At the end of February, Rabbi Rafi and I had the pleasure of going to Israel for several special events, all designed to bring together the rabbis and lay leaders of Masorti Europe. It was our second joint meeting, following a first gathering in Brussels in 2013, and our first ever in Israel.
Highlights of our trip include: studying together at the Conservative Yeshiva in Jerusalem; visiting the new Herzl Museum; meeting with the heads of the Israeli Masorti movement at the Schechter Institute; touring the city of Tzipori, where Rabbi Yehuda Hanasi codified the Mishnah (the first book of the Talmud), in the second century CE; spending Shabbat at the Masorti Kibbutz, Hannaton; and taking part in a Jewish/Muslim dialogue workshop in Kfar Manda, an Arab village.
As president of Masorti Europe, I am privileged to work with talented and committed lay leaders from Masorti communities in France, Germany, Spain, Sweden, the Netherlands, Hungary and Belgium as well as the United Kingdom. With about 25 communities, the Masorti/Conservative movement is relatively small in Europe, but its pluralist approach is attracting more attention; in fact, a new community in the Netherlands has just asked to join us.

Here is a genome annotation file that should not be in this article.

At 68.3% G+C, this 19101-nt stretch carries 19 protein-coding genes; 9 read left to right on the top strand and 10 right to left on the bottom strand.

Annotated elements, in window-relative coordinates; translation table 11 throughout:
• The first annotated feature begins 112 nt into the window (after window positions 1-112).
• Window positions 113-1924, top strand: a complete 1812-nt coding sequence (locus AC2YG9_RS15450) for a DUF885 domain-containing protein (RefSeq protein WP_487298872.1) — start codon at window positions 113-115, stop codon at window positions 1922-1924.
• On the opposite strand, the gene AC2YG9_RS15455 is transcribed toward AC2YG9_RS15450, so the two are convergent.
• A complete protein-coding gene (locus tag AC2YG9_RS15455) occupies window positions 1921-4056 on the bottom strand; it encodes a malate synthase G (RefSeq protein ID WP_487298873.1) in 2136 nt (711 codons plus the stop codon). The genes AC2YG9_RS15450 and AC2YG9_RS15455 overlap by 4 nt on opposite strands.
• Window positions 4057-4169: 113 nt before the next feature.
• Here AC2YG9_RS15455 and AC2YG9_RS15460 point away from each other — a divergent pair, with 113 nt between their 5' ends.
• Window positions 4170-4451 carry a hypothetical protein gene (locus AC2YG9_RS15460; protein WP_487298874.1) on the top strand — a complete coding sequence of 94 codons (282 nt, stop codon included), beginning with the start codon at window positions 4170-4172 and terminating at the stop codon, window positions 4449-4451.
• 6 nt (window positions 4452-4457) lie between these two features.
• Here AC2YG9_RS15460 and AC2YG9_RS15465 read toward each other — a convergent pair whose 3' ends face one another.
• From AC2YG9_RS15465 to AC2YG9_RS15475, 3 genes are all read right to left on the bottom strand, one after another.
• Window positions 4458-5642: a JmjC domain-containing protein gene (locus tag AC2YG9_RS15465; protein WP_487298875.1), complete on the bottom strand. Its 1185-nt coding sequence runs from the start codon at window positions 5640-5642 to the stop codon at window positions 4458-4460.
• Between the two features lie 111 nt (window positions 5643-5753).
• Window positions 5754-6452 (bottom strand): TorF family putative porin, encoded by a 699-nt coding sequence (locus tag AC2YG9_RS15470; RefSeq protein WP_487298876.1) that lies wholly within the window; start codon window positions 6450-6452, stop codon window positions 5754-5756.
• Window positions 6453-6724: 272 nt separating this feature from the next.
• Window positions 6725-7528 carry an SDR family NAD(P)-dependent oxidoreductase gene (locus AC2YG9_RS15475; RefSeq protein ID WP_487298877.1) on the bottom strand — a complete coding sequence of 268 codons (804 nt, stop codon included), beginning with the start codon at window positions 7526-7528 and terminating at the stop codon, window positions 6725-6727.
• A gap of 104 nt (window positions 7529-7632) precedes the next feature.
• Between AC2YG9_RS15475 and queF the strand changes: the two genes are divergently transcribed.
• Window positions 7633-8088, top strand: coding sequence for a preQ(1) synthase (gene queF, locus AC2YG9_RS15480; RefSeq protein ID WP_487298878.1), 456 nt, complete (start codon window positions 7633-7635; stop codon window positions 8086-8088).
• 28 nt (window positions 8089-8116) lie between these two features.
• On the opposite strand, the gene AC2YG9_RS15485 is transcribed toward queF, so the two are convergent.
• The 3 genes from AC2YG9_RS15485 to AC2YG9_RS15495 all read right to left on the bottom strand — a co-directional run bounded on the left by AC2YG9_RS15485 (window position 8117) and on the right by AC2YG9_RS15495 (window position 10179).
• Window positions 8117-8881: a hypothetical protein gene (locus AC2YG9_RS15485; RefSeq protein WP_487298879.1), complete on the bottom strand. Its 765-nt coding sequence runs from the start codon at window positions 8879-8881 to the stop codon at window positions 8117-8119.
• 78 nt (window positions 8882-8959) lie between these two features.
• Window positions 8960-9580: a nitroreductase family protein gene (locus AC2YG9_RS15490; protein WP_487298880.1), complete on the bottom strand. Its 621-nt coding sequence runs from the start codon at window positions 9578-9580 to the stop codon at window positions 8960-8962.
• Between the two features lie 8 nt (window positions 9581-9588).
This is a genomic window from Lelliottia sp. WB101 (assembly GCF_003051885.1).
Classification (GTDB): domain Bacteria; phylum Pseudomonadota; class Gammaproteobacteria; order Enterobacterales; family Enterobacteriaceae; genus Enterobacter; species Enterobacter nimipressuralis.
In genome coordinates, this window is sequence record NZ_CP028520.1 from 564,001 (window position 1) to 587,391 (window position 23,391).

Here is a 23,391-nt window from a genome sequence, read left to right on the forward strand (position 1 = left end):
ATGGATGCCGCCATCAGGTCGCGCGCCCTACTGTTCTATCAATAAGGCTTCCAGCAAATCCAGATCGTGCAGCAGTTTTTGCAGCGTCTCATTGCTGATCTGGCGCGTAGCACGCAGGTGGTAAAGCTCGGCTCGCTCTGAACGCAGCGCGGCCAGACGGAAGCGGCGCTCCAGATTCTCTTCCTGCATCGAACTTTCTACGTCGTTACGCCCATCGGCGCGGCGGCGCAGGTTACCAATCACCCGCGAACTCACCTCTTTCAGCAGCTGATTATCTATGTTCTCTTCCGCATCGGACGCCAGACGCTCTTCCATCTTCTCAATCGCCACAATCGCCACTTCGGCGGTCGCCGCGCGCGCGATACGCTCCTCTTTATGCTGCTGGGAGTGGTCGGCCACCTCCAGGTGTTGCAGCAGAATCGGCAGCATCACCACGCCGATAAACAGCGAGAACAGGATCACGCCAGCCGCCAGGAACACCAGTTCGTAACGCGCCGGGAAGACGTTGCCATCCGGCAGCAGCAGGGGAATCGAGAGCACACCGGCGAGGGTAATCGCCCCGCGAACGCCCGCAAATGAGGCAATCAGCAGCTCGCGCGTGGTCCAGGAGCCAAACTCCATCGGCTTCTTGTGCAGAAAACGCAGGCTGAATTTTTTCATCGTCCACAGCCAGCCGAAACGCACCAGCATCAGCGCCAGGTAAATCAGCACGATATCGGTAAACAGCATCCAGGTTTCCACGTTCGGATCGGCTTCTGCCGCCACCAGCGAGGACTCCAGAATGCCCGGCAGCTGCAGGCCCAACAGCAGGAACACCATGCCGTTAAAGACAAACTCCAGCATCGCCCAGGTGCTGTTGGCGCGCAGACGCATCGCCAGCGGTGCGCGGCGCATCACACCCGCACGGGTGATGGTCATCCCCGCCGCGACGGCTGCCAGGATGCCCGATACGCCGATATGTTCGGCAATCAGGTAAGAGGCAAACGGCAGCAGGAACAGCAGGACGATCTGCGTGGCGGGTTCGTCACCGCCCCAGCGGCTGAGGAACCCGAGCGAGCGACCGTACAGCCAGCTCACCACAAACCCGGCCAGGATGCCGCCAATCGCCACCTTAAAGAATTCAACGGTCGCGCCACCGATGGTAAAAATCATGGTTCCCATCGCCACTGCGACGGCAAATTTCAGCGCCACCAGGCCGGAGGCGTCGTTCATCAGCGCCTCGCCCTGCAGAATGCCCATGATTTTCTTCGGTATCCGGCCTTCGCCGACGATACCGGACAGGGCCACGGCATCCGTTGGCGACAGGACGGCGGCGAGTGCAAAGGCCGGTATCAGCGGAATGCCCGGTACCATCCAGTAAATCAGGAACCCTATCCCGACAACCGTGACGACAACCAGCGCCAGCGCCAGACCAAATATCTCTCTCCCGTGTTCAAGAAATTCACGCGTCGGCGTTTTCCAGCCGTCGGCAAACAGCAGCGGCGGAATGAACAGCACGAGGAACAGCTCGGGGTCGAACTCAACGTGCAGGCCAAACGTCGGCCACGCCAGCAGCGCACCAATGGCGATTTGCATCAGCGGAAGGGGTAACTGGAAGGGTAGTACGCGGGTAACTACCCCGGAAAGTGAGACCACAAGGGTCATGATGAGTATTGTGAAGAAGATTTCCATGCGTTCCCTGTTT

The Masorti movement is also growing in Israel. The Schecter Rabbinical Seminary has graduated 87 Conservative rabbis, and there are now over 70 Masorti communities throughout the country. In addition, 260 schools run the Schechter-sponsored TALI pluralist curriculum, reaching 40,000 Israeli children.
Our visit to Israel provided many enlightening educational, cultural and spiritual experiences, not to mention the food, which was both delicious and bountiful! Even further, it allowed us to get to know each other better, and building closer ties between Masorti rabbis and lay leaders from both Europe and Israel will help make our communities as well as the movement grow stronger.